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Ferroelectric thin films: Review of materials, properties, and applications
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10.1063/1.2336999
/content/aip/journal/jap/100/5/10.1063/1.2336999
http://aip.metastore.ingenta.com/content/aip/journal/jap/100/5/10.1063/1.2336999

Figures

Image of FIG. 1.
FIG. 1.

Amplitude of piezoresponse of PZT patterns with lateral size of on substrate (measurement done by PFM technique). (Ref. 28).

Image of FIG. 2.
FIG. 2.

Transverse piezoelectric response of PZT films. Measured data are for textured films on platinized silicon (Ref. 29), whereas calculated data (Ref. 30) are for epitaxial momodomain (001) films. In addition, results from relaxor ferroelectric thick textured films and of Motorola bulk state-of-the-art PZT ceramics are inserted (Ref. 445).

Image of FIG. 3.
FIG. 3.

Partial image of the thermopiezoelectric cantilever array (courtesy of H.-J. Nam, LG Electronics).

Image of FIG. 4.
FIG. 4.

Process flow for the fabrication of suspended membranes (courtesy of J. Baborowski).

Image of FIG. 5.
FIG. 5.

Performance of two-section filter based on AlN SMR. The measured S12 scattering parameters in (a) give insertion loss of with bandwidth of for central frequency of . The resonance of a single resonator gave coupling coefficient of 5.9% and factor of 460 (b) (Ref. 47).

Image of FIG. 6.
FIG. 6.

Parallel-plate (a) and coplanar-plate (b) ferroelectric varactors.

Image of FIG. 7.
FIG. 7.

Capacitance (a) and factor (b) of varactors vs frequency.

Image of FIG. 8.
FIG. 8.

The concept of temperature stabilization (a), and the temperature dependences of nonstabilized and stabilized varactors under dc fields of and (b).

Image of FIG. 9.
FIG. 9.

Progression of FRAM minimum transistor gate length and memory capacity since the demonstration of integrated nonvolatile ferroelectric memory.

Image of FIG. 10.
FIG. 10.

Schematic diagrams of 1T1C (left) and 2T2C (right) FRAM bit cells.

Image of FIG. 11.
FIG. 11.

Scanning electron microscope cross-section image of a 1T1C COFO FRAM cell for memory manufactured on a three-level-Al CMOS process.

Image of FIG. 12.
FIG. 12.

Scanning electron microscope cross-section image of several 1T1C COP FRAM cells for a memory manufactured on a five-level-Cu CMOS process.

Image of FIG. 13.
FIG. 13.

Change in access time and bit density for increasing memory capacity of FRAM products and test chips.

Image of FIG. 14.
FIG. 14.

Schematic cross-sectional views of FeFETs with (a) a MFS, (b) a MFIS, and (c) a MFMFIS gate layer sequence. Please note the area difference between the MFM and MIS structures in (c). M: metal, F: ferroelectric, I: insulator, and S: semiconductor.

Image of FIG. 15.
FIG. 15.

Layout of a MFIS diode and the charge distribution, the electrical field inside the layers, and the potential across the structure. An ionic charge compensation in the buffer insulator (I) is neglected.

Image of FIG. 16.
FIG. 16.

Upper view graph: characteristic of a semiconductor MFIS diode. The memory window is a result of the ferroelectric hysteresis. Lower view graph: source-drain current vs gate voltage when the gate stack compromises a ferroelectric material. The difference of the threshold voltages defines the memory window. A possible readout voltage to distinguish both states is shown.

Image of FIG. 17.
FIG. 17.

Sketch of the simplified band structure of a ferroelectric tunnel junction. The unit cell represents the ferroelectric tunnel barrier. The two possible polarization states (related to the position of the Ti atom) are labeled by (1) and (2). is the Fermi energy, is the electron affinity of the ferroelectric, is the barrier thickness, and and are the barrier heights at the bottom and top electrodes, respectively.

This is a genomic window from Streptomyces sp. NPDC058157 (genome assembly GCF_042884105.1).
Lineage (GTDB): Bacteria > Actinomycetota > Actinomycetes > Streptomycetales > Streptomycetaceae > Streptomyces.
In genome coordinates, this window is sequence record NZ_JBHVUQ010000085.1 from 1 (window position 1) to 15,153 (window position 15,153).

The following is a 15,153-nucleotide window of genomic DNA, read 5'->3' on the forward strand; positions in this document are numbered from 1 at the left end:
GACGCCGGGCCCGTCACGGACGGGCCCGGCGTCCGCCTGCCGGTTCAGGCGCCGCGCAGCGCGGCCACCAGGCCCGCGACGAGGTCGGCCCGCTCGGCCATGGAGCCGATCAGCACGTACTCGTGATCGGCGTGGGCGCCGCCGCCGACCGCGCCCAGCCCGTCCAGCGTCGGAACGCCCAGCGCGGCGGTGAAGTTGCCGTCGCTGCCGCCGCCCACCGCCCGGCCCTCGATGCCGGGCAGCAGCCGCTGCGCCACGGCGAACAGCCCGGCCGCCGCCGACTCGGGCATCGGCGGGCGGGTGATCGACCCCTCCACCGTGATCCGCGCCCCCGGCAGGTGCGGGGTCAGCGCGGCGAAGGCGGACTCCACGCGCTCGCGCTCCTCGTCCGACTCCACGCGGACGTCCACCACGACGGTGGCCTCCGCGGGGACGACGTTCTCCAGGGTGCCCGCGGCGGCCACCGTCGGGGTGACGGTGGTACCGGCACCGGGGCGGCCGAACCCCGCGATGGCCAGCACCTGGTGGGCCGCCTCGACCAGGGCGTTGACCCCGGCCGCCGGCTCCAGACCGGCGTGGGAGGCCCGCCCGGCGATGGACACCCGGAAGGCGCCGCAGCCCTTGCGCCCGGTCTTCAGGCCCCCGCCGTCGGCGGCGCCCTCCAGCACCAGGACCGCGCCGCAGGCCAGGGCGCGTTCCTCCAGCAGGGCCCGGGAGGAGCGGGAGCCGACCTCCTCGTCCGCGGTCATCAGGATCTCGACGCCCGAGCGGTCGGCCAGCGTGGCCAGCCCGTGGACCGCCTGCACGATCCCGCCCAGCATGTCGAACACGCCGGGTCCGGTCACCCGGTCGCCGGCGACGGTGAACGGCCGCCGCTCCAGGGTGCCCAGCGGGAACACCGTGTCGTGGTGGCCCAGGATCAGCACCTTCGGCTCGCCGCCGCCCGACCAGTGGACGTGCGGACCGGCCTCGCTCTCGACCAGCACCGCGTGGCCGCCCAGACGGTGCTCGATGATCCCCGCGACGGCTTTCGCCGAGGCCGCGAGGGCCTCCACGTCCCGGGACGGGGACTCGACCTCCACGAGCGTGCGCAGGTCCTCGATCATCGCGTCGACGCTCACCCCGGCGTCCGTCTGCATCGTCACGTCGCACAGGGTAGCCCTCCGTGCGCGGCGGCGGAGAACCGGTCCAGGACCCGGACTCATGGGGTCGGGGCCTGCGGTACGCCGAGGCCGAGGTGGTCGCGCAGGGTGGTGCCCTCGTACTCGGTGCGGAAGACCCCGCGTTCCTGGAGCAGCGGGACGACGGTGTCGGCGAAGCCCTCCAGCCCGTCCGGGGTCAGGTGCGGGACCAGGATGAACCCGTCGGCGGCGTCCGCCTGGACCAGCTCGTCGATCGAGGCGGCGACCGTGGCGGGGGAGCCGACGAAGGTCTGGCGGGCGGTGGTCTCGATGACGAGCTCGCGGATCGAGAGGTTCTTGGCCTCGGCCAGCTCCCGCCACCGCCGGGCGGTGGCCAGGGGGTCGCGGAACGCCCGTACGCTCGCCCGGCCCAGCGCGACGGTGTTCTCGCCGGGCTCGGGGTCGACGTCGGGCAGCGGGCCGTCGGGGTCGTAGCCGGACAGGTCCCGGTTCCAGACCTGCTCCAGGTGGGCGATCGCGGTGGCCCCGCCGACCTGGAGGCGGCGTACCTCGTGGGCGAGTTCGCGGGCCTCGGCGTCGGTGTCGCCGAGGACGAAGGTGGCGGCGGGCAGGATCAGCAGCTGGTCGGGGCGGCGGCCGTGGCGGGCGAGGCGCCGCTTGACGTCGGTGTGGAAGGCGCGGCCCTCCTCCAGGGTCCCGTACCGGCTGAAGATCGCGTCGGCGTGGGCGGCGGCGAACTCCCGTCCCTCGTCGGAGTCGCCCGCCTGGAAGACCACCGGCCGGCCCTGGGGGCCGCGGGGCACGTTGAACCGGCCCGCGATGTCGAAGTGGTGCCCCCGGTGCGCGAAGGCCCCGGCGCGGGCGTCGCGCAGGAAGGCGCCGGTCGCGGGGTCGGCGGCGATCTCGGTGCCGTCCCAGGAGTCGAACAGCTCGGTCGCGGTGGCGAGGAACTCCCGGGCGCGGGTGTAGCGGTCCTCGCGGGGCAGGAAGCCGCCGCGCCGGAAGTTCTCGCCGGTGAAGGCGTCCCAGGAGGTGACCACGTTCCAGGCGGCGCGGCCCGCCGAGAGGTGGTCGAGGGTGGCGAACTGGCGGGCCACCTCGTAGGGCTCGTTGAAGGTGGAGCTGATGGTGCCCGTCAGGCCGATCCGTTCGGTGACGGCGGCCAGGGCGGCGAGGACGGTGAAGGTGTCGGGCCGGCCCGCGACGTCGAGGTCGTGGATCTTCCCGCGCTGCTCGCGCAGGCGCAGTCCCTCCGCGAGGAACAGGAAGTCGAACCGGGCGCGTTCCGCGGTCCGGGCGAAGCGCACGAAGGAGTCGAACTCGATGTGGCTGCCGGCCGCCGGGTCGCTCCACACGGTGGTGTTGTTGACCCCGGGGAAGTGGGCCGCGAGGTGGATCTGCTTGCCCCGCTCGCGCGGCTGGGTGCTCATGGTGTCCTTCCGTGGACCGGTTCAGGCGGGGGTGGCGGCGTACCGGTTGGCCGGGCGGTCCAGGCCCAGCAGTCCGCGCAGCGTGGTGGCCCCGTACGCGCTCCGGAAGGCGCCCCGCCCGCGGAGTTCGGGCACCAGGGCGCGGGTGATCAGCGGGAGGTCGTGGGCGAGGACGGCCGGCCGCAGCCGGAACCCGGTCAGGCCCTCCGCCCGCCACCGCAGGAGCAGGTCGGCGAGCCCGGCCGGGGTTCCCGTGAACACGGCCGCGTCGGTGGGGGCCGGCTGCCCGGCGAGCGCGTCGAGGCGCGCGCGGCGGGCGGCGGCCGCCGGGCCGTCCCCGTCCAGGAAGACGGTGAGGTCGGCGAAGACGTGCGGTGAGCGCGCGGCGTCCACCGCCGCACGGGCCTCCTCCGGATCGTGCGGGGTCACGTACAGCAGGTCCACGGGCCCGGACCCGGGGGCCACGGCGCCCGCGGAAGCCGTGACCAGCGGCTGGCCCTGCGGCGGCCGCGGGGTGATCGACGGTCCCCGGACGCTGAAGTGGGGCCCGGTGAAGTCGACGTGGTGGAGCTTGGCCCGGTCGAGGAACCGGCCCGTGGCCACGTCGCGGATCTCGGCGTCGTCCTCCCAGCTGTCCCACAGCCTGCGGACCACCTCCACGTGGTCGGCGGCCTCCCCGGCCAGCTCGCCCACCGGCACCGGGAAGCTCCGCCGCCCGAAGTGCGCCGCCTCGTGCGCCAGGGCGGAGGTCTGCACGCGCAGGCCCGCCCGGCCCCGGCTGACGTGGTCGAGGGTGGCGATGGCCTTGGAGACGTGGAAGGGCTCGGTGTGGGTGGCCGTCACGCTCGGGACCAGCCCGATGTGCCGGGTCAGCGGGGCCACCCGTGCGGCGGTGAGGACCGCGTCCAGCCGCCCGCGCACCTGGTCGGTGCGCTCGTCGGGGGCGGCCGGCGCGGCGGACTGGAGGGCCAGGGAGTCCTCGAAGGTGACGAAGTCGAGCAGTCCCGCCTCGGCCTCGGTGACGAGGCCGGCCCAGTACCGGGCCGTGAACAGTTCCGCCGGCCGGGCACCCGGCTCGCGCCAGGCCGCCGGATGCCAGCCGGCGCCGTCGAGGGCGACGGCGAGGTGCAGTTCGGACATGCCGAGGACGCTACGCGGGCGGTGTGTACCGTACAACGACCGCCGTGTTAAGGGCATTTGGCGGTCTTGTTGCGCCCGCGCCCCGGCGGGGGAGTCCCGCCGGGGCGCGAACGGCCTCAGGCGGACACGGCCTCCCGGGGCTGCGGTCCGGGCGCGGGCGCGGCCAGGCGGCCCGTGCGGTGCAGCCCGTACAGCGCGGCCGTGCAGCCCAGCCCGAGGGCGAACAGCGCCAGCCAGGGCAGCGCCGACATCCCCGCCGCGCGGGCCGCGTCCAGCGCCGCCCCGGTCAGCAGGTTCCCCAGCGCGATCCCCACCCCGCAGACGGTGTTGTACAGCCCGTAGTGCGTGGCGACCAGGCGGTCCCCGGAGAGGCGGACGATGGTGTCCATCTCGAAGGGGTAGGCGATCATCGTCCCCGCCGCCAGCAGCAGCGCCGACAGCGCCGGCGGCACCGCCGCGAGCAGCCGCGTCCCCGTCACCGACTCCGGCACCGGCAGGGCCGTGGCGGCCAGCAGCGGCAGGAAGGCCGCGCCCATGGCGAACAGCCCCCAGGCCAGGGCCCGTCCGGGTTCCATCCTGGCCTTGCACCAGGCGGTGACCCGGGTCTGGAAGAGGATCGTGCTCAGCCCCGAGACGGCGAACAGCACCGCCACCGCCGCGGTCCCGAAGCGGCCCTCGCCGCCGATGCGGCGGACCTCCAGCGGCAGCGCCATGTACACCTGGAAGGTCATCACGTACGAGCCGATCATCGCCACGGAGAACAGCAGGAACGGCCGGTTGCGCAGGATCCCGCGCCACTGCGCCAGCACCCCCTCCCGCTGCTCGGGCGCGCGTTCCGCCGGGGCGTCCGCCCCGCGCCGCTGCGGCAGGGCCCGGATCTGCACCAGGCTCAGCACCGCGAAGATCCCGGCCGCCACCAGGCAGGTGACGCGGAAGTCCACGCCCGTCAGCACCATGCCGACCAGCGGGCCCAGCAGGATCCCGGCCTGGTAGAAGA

Image of FIG. 18.
FIG. 18.

Possible effects on the tunneling current due to the ferroelectric nature of the tunnel barrier. (a) The strain vs voltage curve (butterfly curve) may modify the thickness of the barrier and therefore the band structure; (b) the local position of the oxygen atoms and the Ti atoms may lead to a modified work function of the adjacent metal in dependency of the polarization (only one interface is shown; (c) screening effects due to incomplete screening of the bound charge by free carriers result in a finite depolarization field. Consequently the contact potential will be modified.

Image of FIG. 19.
FIG. 19.

Charge distribution at the two MF interfaces of a FTJ (a). The potential is shown in (b), the solid and dotted lines show how the potential changes when the polarization points to the right and left, respectively. In (c) the two possible curves including the resistive switching events are shown. The left curve is for a symmetric interface case [i.e., a potential as shown in (b)], whereas the right shows an asymmetric case. The dotted circles highlight the fundamental difference between both curves.

Image of FIG. 20.
FIG. 20.

(a) View graph of a 180° domain wall (Bloch wall) in a ferromagnet. The arrows present the magnetization directions of the spins. This type of wall is rather larger . (b) Sketch of a ferroelectric domain wall. The arrows present here the polarization. These walls are known to be thin—in the range of a few unit cells .

Image of FIG. 21.
FIG. 21.

Principle of a millipede system which compromises a signal processing module, a probe array (AFM needles), and an stage (Ref. 130).

Image of FIG. 22.
FIG. 22.

Experiment of a piezoresponse system (SFM) to detect the deformation of the cantilever in , , and directions, a feedback loop, and an ac-reference generator.

Image of FIG. 23.
FIG. 23.

Example of small dots and the domain radius vs pulse duration width. This figure was taken from Ref. 128.

Image of FIG. 24.
FIG. 24.

Cartoon of local sensors at the tip side.

Image of FIG. 25.
FIG. 25.